Miranda Morris isn’t just the associate artistic director of Mildred’s Umbrella, she’s also a musician you can find playing with ‘60s psychedelic rock influenced outfit Lone Star Hippie. So, when it came time to plan a fundraiser for the theater company, one idea came pretty naturally – a concert, aptly titled “Women Rock.”
The concert boasts six women-driven acts and will serve as counterprogramming to the traditional gala which Morris believes people are tired of, adding that with Mildred’s being both women-centric and “a little bit out there, a little bit on the edge,” doing something outside of the regular gala just fit the company better.
“I said we should just host a concert that’s nothing but women musicians because that’s fun and it’s different,” says Morris. “I don’t think – I could be mistaken – but I don’t think there’s a women-only concert happening regularly in Houston.”
Morris contacted Lelia Rodgers, the owner of Rudyard’s, who graciously offered up a Saturday night at her pub, and Rebecca Ayres, Mildred’s managing director, reached out to legendary Houston punk band Mydolls.
“[Mydolls] were excited to hear our concept for the evening and actually came on board in helping us plan it,” says Morris, adding that they reached out to MIEARS (who jumped on board immediately) and recommended Lazer Kittenz, a youth punk band who will play a pre-show set.
“Linda [Younger] from Mydolls mentioned bringing in Lazer Kittenz [and] I was like, absolutely, that’s perfect, because that way we can show the future of punk rock ‘n’ roll,” says Morris. “We’re not just supporting the women artists of now but the women artists of tomorrow, and that’s part of why we have two youth bands who are playing with us.”
Pretty Vacant, the other group of fresh-faced rockers on the bill, is fronted by Rachel Roberts, the daughter of actress (and close friend of Mildred’s) Celeste Roberts, which made their inclusion a “no-brainer,” according to Morris. “[We] reached out to them first because they are like family to our theater.”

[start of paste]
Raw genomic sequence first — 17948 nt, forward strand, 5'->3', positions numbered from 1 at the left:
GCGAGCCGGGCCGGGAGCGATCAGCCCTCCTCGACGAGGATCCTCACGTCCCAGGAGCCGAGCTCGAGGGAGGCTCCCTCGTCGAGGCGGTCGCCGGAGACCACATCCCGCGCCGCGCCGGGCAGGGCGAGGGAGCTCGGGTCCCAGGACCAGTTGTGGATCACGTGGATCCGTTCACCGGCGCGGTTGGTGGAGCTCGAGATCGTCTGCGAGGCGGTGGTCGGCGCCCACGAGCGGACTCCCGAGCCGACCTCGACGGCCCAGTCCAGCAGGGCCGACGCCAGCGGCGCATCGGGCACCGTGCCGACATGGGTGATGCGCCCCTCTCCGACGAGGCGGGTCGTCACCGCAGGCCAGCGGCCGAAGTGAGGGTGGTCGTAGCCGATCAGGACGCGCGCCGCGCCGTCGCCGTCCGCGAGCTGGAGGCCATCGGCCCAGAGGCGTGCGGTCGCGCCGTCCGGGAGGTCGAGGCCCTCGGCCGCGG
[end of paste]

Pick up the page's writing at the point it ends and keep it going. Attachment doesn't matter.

Rounding out the evening’s lineup are alt-rock trio Quinn the Brain, recommended by the Doomstress herself, Alexis Hollada, and solo acoustic artist Benita, who will play in between sets to keep the energy up.
Like a traditional gala, the evening will include raffle prizes and a silent auction, so Morris suggests bringing a little extra cash. They will also be inviting some of the organization’s previous partners (like the Houston Area Women’s Center, who worked with Mildred’s during their run of The Drowning Girls) to set up information tables.
The concert will kick off Mildred’s 2018-2019 season, which has already seen a big change with the company announcing in January that it would be leaving its longtime Spring Street residence for Montrose, where they will join the Classical Theatre Company in their Chelsea Market space. But both Morris and Mildred’s Artistic Director Jennifer Decker stress the necessity of the move.
Now free from “the Treadmill of constantly producing plays,” Decker says the company will be able to do projects that are not “necessarily traditionally theater, but are focused on hearing the voices of women in general,” such as staged readings of non-theatrical works of literature that incorporate women poets, dancers and musicians.
“It’s time to take the next step,” says Decker. “We’re focused on the work of women, but it doesn’t need to be just theatrical artists.” She adds that “Women Rock” is their first attempt at trying to open up their audience and, hopefully, unite all the women in town.
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“You can’t stay in a comfort zone and grow as a company, and that’s where Mildred’s right now is,” says Morris, “in a place where it seems on the surface that we’re scaling back, but ultimately what we’re really doing is scaling back in order to explode into something bigger very soon.”
Morris has one eye to the future, hoping that “Women Rock” will one day grow into an all-day festival that not only benefits Mildred’s Umbrella, but also raises awareness of the organizations in Houston that help women. But she also has an eye on March, when the curtain closes on their final Spring Street show.
“It’s going to be bittersweet, our last show there, [but] by 2019 I think you’re definitely going to see a bigger, stronger, possibly even more edgy Mildred’s Umbrella,” says Morris. “This concert is just the start.”
“Women Rock” will begin with a pre-show set at 8:30 p.m. with doors opening at 7:30 p.m. on February 10 at Rudyard’s British Pub, 2010 Waugh. For more information, call 832-463-0409 or visit mildredsumbrella.com. Pay what you can, with a minimum of $10 per person.